Antony H. Harrison and Beverly Taylor’s “Gender and Discourse in Victorian Literature and Art” provides a pertinent overarching frame for interpreting the perception of female characters and figures in 19th century literature. According to the editors, literature [and art] tend to reflect the social problems and concerns of the time they were produced, and literary themes often reflected women’s lives and reinforced certain behaviors. They posit that social questions of women’s education, suffrage, legal rights, and “the specter of poverty and profligacy” all manifest in literature [and art]. To that end, we explored how women’s sexuality materializes in literature of the time from both the male and female author. We will present three separate perspectives on the female character in victorian literature. The first perspective shows the female character as written by the male author (Dickens), the next will give an account of female character’s written by the female author and the final account will explain the critical reception of female characters.
The Male Author
David Holbrook’s Charles Dickens and the Image of Woman provides a great amount of insight into how women fit both into the works of Dickens and the society of which he was a part. Dickensian women fit into several archetypal molds that are rooted heavily in the concepts of sexuality and purity. The first of these is the angelic image of perfection: a chaste woman whose virtue is unassailable and whose innocence is the envy of all around her. This figure can be seen in OT’s Rose Maylie, Great Expectations’ Estella (though that one involves a lot of Pip’s own perception), and David Copperfield’s Agnes. These are the ideal women in Dickens’ worlds of the word, and are clear reflections of the Victorian ideology that women should be pure, spiritual, and not indulge their sexuality in any way (Holbrook 28). It is possible that this very set of ideals is what compelled Dickens to kill Nancy in Oliver Twist: Nancy was a good person, indistinguishable from Rose in most ways except that Nancy was a sexual creature, and for that Victorian society condemned her.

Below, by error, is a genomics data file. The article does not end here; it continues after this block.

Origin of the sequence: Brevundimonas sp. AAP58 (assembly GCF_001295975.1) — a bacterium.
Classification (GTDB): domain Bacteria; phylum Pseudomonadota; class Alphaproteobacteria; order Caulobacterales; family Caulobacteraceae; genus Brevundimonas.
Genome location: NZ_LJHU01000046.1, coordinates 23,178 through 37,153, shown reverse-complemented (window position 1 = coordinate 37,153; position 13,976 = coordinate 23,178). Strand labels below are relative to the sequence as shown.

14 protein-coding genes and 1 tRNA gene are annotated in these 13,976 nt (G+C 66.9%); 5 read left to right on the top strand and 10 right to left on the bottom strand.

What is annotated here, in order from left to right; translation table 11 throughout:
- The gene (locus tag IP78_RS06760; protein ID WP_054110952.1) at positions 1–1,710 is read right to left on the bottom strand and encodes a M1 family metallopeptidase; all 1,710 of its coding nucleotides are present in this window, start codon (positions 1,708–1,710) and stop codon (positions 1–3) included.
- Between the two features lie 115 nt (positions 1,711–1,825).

Another Character that can be seen throughout Dickens’ work is the unreliable mother. In Bleak House, both Lady Dedlock and Jenny assume this mantle: Dedlock has an illegitimate child for whom she provided no care (due in part to extenuating circumstances) and Jenny’s child just straight up died. Worth noting is that in Oliver Twist, Oliver only gains a measure of worth when it is discovered who his father was. His mother is mostly written off. Holbrook mentions that “All we do know about his childhood relationship with his mother is that, when improved circumstances made it possible for him to leave the humiliating work work he endured pasting labels on blacking bottles, his mother insulted his soul by determining to keep him at the toil he loathed” (28). This relationship likely played a large role in the creation of the women about whom Dickens writes, and explains why women and mothers in particular are often cast in a poor light.
The Female Author